Summary of “Making Sense of Washington’s Baffling Trade for Alex Smith”

On the surface, the Redskins’ decision to eschew a long-term contract extension for Kirk Cousins, trade a third-round pick for Chiefs quarterback Alex Smith, and then give Smith the big-money, long-term deal Cousins should have earned over the past two years is, well, completely baffling.
Smith has posted just one such season in his entire career.
The Chiefs drafted Patrick Mahomes II with the 10th pick in last year’s draft, stamping an expiration date on Kansas City’s marriage to Smith, and another disastrous early playoff exit can’t have helped improve what was already an awkward lame-duck scenario for the 33-year-old who was heading into the final year of his deal.
From the Redskins’ point of view, they were simply speeding up the process by making a deal for a guy that can give them both a chance to win in 2018 and a bridge option so they can kick the can down the road in finding and developing their long-term franchise quarterback.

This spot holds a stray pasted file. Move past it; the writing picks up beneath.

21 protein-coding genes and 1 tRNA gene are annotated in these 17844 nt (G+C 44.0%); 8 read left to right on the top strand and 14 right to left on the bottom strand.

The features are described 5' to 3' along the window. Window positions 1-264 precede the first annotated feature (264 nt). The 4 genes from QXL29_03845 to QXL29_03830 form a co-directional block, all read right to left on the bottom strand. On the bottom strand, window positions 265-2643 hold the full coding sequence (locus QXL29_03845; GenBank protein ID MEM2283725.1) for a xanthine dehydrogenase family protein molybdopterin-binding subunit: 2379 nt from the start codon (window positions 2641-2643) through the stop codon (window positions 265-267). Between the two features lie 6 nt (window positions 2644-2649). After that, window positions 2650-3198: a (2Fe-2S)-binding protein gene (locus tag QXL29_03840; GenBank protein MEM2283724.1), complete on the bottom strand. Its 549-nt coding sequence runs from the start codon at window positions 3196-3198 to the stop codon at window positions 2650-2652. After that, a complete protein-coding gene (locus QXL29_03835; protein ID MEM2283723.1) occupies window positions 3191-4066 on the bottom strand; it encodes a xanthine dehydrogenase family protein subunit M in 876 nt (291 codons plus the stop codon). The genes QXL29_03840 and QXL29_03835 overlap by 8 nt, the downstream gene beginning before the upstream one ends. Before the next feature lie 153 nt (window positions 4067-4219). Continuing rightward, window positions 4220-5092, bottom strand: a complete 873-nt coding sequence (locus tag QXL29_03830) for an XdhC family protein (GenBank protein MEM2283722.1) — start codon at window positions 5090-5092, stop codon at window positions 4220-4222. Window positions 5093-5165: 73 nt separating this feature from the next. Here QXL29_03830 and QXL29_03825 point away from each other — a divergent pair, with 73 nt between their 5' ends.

Sure, Smith emerged as one of the league’s best deep-ball passers this season.
Smith’s a fit for Jay Gruden’s offense in Washington, where West Coast terminology and many of the route concepts, the footwork, and the timing should be the same as what he ran in Kansas City, making for a relatively seamless transition.
There’s a jump down in offensive talent: The Redskins don’t have much of a run game, and outside of the cutting-edge hybrid-spread scheme Reid deployed this year, it wouldn’t be too surprising to see Smith revert to the all-too-timid passer we’ve seen during most of his career.
If Smith can’t build on his career year, continue to attack down the seams, and challenge defenses deep, it’s going to be tough for him to really live up to that big-money extension.

The orginal article.